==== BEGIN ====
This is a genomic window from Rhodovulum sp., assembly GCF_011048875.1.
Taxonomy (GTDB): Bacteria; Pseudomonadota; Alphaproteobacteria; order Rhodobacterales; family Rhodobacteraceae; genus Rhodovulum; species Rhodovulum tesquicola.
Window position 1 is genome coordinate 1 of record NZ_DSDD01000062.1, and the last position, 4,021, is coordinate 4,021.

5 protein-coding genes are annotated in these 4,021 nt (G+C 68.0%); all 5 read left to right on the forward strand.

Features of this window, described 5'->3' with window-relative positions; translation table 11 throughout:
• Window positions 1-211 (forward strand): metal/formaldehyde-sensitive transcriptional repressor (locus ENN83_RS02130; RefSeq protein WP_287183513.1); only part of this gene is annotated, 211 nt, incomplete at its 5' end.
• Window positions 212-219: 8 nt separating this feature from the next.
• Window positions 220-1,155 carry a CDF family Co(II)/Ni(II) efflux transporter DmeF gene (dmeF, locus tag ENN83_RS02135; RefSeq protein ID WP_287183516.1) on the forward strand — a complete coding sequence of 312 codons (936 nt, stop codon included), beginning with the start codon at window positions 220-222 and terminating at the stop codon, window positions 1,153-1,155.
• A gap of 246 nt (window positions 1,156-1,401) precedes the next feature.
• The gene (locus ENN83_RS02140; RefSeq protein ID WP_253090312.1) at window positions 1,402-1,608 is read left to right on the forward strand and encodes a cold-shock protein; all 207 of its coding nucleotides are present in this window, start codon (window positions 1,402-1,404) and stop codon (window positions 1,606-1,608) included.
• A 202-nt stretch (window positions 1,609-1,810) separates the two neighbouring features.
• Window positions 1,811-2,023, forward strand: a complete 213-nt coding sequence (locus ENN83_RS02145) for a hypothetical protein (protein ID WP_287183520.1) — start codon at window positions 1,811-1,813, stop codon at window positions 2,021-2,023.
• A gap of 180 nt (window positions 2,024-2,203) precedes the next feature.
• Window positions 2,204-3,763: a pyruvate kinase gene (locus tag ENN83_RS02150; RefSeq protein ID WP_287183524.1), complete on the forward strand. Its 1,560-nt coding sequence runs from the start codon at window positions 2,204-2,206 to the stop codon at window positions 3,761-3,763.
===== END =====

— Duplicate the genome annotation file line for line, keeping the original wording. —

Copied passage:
This is a genomic window from Rhodovulum sp., assembly GCF_011048875.1.
Taxonomy (GTDB): Bacteria; Pseudomonadota; Alphaproteobacteria; order Rhodobacterales; family Rhodobacteraceae; genus Rhodovulum; species Rhodovulum tesquicola.
Window position 1 is genome coordinate 1 of record NZ_DSDD01000062.1, and the last position, 4,021, is coordinate 4,021.

5 protein-coding genes are annotated in these 4,021 nt (G+C 68.0%); all 5 read left to right on the forward strand.

Features of this window, described 5'->3' with window-relative positions; translation table 11 throughout:
• Window positions 1-211 (forward strand): metal/formaldehyde-sensitive transcriptional repressor (locus ENN83_RS02130; RefSeq protein WP_287183513.1); only part of this gene is annotated, 211 nt, incomplete at its 5' end.
• Window positions 212-219: 8 nt separating this feature from the next.
• Window positions 220-1,155 carry a CDF family Co(II)/Ni(II) efflux transporter DmeF gene (dmeF, locus tag ENN83_RS02135; RefSeq protein ID WP_287183516.1) on the forward strand — a complete coding sequence of 312 codons (936 nt, stop codon included), beginning with the start codon at window positions 220-222 and terminating at the stop codon, window positions 1,153-1,155.
• A gap of 246 nt (window positions 1,156-1,401) precedes the next feature.
• The gene (locus ENN83_RS02140; RefSeq protein ID WP_253090312.1) at window positions 1,402-1,608 is read left to right on the forward strand and encodes a cold-shock protein; all 207 of its coding nucleotides are present in this window, start codon (window positions 1,402-1,404) and stop codon (window positions 1,606-1,608) included.
• A 202-nt stretch (window positions 1,609-1,810) separates the two neighbouring features.
• Window positions 1,811-2,023, forward strand: a complete 213-nt coding sequence (locus ENN83_RS02145) for a hypothetical protein (protein ID WP_287183520.1) — start codon at window positions 1,811-1,813, stop codon at window positions 2,021-2,023.
• A gap of 180 nt (window positions 2,024-2,203) precedes the next feature.
• Window positions 2,204-3,763: a pyruvate kinase gene (locus tag ENN83_RS02150; RefSeq protein ID WP_287183524.1), complete on the forward strand. Its 1,560-nt coding sequence runs from the start codon at window positions 2,204-2,206 to the stop codon at window positions 3,761-3,763.